Another bewildering week. We are saddened by so much in our world, and we pray. The blind killings in Nice are a horrifying reminder of the everyday evil that people are capable of living. The continued violence in Southern Sudan between the Dinka and Nuer tribes, although both are Christians and fought together against the regime in Northern Sudan for their freedom, reminds us how easy it is to take and to change sides. I quote the lovely Celtic blessing:
Deep peace of the running waves to you.
Deep peace of the flowing air to you.
Deep peace of the quiet earth to you.
Deep peace of the shining stars to you.
Deep peace of the Son of Peace to you.
If only we knew how to bring and to maintain peace. Is promising violent response the way to safeguard our peace? Parliament is considering the future of our Trident submarine fleet on Monday. Bruce Kent, for many years a peace campaigner, pleads that Trident is no protection against terrorism. It may have limited use against great powers who have the same capacity to destroy with nuclear armaments, but against the every day terrorism that marks our world, against the violence in countries such as Iraq, Syria, Libya, Egypt, nuclear weapons have no place.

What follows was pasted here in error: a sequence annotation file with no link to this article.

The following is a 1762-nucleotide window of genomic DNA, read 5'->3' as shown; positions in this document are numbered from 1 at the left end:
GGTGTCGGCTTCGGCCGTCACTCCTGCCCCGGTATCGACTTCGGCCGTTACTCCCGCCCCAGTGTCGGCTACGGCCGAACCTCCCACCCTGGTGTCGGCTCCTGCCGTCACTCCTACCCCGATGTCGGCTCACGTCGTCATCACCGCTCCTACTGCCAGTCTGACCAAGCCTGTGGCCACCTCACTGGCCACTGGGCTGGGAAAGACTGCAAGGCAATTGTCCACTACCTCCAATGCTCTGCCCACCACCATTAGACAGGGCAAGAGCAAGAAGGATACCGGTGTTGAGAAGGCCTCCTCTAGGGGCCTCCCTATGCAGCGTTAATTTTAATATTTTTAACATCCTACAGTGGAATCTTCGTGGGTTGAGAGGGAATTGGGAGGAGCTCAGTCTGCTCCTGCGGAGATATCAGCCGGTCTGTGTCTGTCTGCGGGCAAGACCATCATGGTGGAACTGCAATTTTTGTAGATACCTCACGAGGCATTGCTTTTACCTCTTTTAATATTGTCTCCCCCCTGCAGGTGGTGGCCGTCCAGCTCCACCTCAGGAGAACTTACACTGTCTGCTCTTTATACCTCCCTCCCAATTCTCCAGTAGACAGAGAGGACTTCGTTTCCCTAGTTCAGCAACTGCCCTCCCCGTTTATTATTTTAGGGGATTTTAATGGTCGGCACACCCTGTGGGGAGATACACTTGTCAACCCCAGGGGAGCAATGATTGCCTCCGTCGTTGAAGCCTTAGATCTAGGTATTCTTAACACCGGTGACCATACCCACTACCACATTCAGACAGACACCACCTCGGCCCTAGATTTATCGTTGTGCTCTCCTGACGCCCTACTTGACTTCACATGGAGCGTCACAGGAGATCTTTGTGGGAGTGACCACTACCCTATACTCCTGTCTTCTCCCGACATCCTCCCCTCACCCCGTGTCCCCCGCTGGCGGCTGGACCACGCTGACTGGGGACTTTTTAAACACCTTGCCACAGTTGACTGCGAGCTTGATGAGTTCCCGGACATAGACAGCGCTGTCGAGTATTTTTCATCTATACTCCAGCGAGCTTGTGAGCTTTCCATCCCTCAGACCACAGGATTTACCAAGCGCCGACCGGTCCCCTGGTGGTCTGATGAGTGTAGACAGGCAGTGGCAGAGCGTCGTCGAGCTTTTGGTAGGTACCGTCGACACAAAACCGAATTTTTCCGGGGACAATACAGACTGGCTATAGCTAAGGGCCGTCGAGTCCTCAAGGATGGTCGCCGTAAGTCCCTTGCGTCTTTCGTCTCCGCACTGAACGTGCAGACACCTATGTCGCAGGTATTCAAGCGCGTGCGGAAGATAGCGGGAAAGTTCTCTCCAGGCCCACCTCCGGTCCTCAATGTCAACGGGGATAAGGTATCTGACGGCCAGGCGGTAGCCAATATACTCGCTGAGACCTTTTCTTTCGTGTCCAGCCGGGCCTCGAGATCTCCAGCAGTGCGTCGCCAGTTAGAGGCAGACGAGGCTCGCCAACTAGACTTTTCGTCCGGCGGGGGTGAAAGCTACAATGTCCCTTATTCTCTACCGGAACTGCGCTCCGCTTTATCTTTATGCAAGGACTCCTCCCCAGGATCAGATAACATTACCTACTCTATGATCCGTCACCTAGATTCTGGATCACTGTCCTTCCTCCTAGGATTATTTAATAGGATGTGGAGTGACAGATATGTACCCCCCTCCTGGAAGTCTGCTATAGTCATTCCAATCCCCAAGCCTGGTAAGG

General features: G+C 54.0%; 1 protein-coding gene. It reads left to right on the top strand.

The cost of Trident is amazing – £200 billion! Kent pleads that we could use that money much better in doing good than in threatening force.
What do you think? Can we do anything beyond praying for peace? I feel helpless each day as I ask God’s blessing on my family and friends, my brethren, our parish, the Church, our country, the world. I ask everything and don’t seem to receive very much. It’s always been like that. Should I stop asking or is that the only way I can be involved? I can do nothing but care and pray and, just occasionally, I can help when I am asked or I see, quietly, a need. Prayer and care. Is that our limitation? God could do it all, we say, angrily: the world’s evils should not be left to us to resolve. Now, let me think . . .
God bless us,